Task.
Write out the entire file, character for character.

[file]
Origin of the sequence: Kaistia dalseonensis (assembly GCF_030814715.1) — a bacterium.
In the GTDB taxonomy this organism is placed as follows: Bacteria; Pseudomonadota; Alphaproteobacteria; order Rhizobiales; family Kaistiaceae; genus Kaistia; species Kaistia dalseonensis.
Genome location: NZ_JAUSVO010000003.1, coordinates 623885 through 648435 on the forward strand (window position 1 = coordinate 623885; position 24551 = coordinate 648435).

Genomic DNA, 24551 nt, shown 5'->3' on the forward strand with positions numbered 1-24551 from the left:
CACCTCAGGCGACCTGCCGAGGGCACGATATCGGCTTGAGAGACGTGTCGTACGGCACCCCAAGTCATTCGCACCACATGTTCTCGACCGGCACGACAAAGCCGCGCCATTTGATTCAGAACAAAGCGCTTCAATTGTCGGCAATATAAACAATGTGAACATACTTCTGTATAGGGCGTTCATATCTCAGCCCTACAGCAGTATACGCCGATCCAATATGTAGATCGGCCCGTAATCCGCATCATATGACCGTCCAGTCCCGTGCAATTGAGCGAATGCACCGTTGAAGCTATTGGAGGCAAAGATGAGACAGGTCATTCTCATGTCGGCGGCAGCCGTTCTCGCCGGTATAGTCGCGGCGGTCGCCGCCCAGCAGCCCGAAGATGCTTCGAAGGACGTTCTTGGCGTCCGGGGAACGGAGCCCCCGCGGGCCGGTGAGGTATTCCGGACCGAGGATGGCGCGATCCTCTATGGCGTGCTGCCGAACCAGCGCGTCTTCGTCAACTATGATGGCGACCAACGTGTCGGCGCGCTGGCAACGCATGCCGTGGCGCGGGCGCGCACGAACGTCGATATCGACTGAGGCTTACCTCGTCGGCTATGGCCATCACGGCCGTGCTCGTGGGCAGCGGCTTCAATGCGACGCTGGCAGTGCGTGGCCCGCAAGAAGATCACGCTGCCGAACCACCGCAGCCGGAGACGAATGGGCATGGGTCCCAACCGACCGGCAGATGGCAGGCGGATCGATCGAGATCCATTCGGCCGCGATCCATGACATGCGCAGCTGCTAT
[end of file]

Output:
Origin of the sequence: Kaistia dalseonensis (assembly GCF_030814715.1) — a bacterium.
In the GTDB taxonomy this organism is placed as follows: Bacteria; Pseudomonadota; Alphaproteobacteria; order Rhizobiales; family Kaistiaceae; genus Kaistia; species Kaistia dalseonensis.
Genome location: NZ_JAUSVO010000003.1, coordinates 623885 through 648435 on the forward strand (window position 1 = coordinate 623885; position 24551 = coordinate 648435).

Genomic DNA, 24551 nt, shown 5'->3' on the forward strand with positions numbered 1-24551 from the left:
CACCTCAGGCGACCTGCCGAGGGCACGATATCGGCTTGAGAGACGTGTCGTACGGCACCCCAAGTCATTCGCACCACATGTTCTCGACCGGCACGACAAAGCCGCGCCATTTGATTCAGAACAAAGCGCTTCAATTGTCGGCAATATAAACAATGTGAACATACTTCTGTATAGGGCGTTCATATCTCAGCCCTACAGCAGTATACGCCGATCCAATATGTAGATCGGCCCGTAATCCGCATCATATGACCGTCCAGTCCCGTGCAATTGAGCGAATGCACCGTTGAAGCTATTGGAGGCAAAGATGAGACAGGTCATTCTCATGTCGGCGGCAGCCGTTCTCGCCGGTATAGTCGCGGCGGTCGCCGCCCAGCAGCCCGAAGATGCTTCGAAGGACGTTCTTGGCGTCCGGGGAACGGAGCCCCCGCGGGCCGGTGAGGTATTCCGGACCGAGGATGGCGCGATCCTCTATGGCGTGCTGCCGAACCAGCGCGTCTTCGTCAACTATGATGGCGACCAACGTGTCGGCGCGCTGGCAACGCATGCCGTGGCGCGGGCGCGCACGAACGTCGATATCGACTGAGGCTTACCTCGTCGGCTATGGCCATCACGGCCGTGCTCGTGGGCAGCGGCTTCAATGCGACGCTGGCAGTGCGTGGCCCGCAAGAAGATCACGCTGCCGAACCACCGCAGCCGGAGACGAATGGGCATGGGTCCCAACCGACCGGCAGATGGCAGGCGGATCGATCGAGATCCATTCGGCCGCGATCCATGACATGCGCAGCTGCTAT